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Mobile Home Dwellers Face Tripled Land Rent as Surging Housing Market and Inflation Rage On

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As home prices keep rising in 2022, a large percentage of the American public continue choosing different housing options. Mortgage rates are already high and expected to increase, which should raise demand and spur more people to move to rental homes, apartments and one of the most affordable housing choices — mobile homes.

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The Washington Post reported inflation, as well as home and rental prices, are heavily impacting costs at mobile home parks, a housing sector already rife with high demand, low inventory and increasing interest by corporate investors.  

With today’s market leaning too heavily in favor of sellers for prices to drop anytime soon, times are hard for people already compromised financially and living in mobile or manufactured houses because they have no other choice.

The New York Times reported that about 22 million Americans reside in manufactured homes, according to national trade organization Manufactured Housing Institute. Per Fannie Mae, manufactured housing accounts for 6.3% of the nation’s housing units.

Already overpriced out of house and apartment rentals, many mobile homeowners have seen their monthly lot fees increase by at least 10-25% in 2022, according to those asked by The Washington Post. Others say that their rents have doubled or even tripled.

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Those thinking about buying a manufactured or mobile home might have second thoughts, too. In the U.S., census stats show that average sales price for manufactured homes increased by 50% — from $82,900 to $123,200 — during the pandemic. The Post stated significantly less of a hike (22%) in new home prices in that period, as federal data indicated.

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However, while all home sales and rental prices are tracked by a number of governing industry bodies, there seems to be less trust in what dictates appropriate land or lot rent charges and how much a private landowner can demand from mobile or manufactured homeowners. Few municipalities and states have rules governing rent increases or evictions at mobile home parks, leaving lot renters with little recourse against mobile housing corporations.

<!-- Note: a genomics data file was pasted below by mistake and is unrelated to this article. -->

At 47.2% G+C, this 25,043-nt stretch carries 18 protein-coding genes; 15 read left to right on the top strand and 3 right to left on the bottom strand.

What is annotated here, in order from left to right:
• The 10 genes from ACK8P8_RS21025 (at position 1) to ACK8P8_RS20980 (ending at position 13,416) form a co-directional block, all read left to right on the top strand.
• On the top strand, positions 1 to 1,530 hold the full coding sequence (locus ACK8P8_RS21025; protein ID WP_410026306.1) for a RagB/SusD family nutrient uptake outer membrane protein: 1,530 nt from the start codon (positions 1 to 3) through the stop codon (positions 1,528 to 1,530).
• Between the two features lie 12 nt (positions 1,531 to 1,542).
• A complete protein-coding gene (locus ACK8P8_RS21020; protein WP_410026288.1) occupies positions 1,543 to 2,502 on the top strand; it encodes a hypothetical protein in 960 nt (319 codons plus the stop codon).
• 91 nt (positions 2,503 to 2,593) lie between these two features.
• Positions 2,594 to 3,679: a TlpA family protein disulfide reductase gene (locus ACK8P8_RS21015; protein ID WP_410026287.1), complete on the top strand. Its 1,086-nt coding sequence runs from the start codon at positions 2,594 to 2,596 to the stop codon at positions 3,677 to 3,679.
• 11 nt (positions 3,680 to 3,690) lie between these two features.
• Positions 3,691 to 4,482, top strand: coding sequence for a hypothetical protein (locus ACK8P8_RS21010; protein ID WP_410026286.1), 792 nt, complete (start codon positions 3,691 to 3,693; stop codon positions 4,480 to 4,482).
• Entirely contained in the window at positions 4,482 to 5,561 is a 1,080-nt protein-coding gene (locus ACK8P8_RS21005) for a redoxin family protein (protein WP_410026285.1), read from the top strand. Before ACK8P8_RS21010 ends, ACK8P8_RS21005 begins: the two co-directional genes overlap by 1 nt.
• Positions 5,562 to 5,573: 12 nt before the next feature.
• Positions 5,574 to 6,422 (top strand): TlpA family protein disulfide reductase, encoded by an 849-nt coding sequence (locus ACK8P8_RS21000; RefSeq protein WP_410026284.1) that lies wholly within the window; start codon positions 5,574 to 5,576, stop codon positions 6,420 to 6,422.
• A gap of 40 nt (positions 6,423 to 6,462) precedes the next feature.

Despite the feeling of stability and sense of accomplishment that come with owning a manufactured or mobile home, many cannot afford the land rent to enjoy it. Manufactured-housing operators are buying up parks all across the country and upping rents dramatically along the way.

According to the market research firm Real Capital Analytics, as of June 2021, institutional investors account for 23% of the manufactured housing purchases over the past two year, up from 13% the two years previous.

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According to The Post, there is also a concerning and growing trend by corporate owners to buy mobile home parks, then dismantle them in favor of building money-making investments like condo towers, resorts and wedding venues. This, in turn, leaves many with a mobile or manufactured home, but no land to put it on.

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